In a new and virtually unprecedented move, founder and Chief Investment Officer of Kerrisdale Capital Management, SahmAdrangi, has raised an astounding $100 million from investors in order to bet against a single stock. This new Kerrisdale fund has been dubbed a co-investment and appears to be the very first of its kind. Although it is common for hedge-fund managers to secure funding in order to recover distressed corporations, such as energy companies, or residential mortgage-backed securities, this move, by the small New York-based fund, is quite unique.
In a recent email delivered to investors, Mr. SahmAdrangi detailed the fact that he and his company have garnered a significant amount of capital in a relatively short amount of time, as well as the fact that the target company has a substantial net worth, totaling over $10 billion. Mr. Adrangi believes that his initial success in garnering backing is proof that his thesis has begun to make waves within the investment community. In an effort to garner increased backing, Mr. Adrangi, along with an analyst from Kerrisdale Capital Management, Shane Wilson, he intends to create a report, a website, and new video that will further detail his thesis.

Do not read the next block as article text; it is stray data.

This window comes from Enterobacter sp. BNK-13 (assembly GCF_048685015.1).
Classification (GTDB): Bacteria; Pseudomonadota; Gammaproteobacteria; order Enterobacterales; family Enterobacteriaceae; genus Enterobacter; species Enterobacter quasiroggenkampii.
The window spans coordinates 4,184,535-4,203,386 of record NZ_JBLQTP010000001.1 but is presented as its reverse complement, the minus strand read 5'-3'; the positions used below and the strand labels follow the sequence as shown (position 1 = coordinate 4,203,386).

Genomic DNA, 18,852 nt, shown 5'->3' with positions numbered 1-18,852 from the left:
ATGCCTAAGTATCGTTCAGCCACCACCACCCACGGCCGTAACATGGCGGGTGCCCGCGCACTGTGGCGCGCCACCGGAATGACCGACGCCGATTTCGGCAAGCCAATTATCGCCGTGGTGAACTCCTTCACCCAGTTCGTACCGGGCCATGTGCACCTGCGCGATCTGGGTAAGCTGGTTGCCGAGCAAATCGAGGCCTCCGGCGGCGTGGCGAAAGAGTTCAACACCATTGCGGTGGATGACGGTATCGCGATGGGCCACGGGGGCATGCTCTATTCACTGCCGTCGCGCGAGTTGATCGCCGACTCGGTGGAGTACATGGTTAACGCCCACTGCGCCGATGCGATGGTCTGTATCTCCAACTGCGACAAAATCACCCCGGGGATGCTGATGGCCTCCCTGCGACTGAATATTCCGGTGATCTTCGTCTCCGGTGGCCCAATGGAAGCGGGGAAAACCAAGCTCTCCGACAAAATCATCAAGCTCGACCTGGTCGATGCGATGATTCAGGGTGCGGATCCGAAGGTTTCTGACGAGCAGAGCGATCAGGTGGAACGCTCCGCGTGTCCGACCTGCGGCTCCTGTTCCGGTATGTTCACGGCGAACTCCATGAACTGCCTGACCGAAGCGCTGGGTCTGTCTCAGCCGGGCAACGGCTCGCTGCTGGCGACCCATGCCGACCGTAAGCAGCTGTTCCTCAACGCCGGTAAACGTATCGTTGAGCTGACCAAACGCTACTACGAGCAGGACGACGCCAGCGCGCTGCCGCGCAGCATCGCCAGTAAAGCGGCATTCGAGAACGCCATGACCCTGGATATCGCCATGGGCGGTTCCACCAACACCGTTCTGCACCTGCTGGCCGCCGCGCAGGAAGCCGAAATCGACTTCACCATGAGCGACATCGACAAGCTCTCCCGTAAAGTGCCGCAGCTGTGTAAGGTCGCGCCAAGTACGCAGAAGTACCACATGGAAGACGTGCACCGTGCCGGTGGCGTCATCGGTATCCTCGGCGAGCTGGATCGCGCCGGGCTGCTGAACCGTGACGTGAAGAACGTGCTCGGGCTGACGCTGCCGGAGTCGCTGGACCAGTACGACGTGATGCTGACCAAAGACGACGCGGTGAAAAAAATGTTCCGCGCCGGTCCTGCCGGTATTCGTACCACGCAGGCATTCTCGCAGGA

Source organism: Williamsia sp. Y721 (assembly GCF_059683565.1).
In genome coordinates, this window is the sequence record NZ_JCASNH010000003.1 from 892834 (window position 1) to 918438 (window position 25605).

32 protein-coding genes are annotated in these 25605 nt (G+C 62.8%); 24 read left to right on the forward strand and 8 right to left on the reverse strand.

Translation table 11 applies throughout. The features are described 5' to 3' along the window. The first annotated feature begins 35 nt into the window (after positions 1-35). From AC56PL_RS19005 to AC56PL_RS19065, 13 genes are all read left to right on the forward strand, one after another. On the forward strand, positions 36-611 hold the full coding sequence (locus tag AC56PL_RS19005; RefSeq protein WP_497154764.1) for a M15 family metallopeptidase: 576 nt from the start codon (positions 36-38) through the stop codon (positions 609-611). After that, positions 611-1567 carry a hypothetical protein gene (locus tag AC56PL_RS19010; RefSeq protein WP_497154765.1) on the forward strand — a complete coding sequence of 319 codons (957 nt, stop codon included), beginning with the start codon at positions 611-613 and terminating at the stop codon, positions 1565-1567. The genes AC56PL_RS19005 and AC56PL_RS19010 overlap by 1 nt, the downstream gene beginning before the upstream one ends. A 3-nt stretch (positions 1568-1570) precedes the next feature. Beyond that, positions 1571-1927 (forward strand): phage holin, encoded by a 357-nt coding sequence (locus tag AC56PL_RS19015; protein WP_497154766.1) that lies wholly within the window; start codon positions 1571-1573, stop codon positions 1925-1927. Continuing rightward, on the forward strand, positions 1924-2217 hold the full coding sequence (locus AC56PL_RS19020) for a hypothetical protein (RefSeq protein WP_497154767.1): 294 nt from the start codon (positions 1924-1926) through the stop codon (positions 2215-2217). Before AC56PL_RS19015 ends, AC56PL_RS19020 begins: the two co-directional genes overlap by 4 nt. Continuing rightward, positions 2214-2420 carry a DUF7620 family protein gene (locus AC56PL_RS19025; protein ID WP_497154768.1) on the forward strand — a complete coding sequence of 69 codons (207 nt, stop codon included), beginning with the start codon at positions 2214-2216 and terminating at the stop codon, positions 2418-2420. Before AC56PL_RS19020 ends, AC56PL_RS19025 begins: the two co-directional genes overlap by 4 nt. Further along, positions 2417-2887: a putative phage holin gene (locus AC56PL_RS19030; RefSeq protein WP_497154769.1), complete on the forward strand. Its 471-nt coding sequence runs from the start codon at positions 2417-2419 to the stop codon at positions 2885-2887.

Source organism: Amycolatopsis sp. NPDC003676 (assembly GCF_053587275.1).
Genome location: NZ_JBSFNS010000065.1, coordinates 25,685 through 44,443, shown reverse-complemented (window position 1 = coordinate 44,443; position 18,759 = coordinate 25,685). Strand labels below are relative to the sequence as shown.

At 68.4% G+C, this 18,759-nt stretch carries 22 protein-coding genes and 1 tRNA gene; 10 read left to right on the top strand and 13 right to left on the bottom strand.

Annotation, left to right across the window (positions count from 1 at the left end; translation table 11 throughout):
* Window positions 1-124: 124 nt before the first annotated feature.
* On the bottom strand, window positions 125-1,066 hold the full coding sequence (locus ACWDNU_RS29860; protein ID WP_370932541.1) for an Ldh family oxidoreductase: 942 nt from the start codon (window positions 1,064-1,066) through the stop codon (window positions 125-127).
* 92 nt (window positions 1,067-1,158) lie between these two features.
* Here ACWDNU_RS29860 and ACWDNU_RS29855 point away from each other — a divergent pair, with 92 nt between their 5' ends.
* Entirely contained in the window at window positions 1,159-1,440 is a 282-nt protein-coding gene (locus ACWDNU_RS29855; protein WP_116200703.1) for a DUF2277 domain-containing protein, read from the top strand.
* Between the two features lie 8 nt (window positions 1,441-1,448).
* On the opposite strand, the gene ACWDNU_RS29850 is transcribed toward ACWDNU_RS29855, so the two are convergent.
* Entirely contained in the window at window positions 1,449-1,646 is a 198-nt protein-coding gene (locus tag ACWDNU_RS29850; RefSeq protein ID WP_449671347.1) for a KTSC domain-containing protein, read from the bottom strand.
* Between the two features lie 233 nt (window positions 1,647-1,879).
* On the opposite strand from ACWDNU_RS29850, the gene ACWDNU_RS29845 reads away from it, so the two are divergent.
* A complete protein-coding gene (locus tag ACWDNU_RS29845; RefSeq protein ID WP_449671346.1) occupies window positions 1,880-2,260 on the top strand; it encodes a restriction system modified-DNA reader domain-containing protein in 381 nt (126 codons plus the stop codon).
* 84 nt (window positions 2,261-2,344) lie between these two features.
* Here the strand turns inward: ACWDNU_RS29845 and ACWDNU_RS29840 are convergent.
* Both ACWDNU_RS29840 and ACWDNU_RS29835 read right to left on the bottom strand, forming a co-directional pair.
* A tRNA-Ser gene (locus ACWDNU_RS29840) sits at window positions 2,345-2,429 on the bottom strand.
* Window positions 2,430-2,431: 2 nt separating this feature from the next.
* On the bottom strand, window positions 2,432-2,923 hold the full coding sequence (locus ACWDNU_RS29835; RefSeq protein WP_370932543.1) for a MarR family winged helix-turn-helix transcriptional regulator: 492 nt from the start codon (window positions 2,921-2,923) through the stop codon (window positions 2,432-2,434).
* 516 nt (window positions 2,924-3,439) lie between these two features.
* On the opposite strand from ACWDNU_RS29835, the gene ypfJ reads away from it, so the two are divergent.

According to an unnamed source, the company that Kerrisdale Capital Mangement is targeting will be revealed as early as May of this year, and the company has already begun buy stock in the company in order to steady its position.
Mr. Adrangi is currently the Chief Investment Officer of Kerrisdale Capital Management, having held the position since its inception in 2009. While the company today manages about $500 million, including the funding that has been secured since the announcement of the impending short sale, it was created by Mr. Adrangi on a budget of less than $1 million. He initially garnered his reputation through short selling and the publishing of research, helping to correct commonly held misconceptions about shorts and the market as a whole. In 2010 and 2011, Mr. Adrangi was lauded for his work in exposing the fraudulent Chinese companies, China Marine Food Group, Lihua International, and China-Biotics.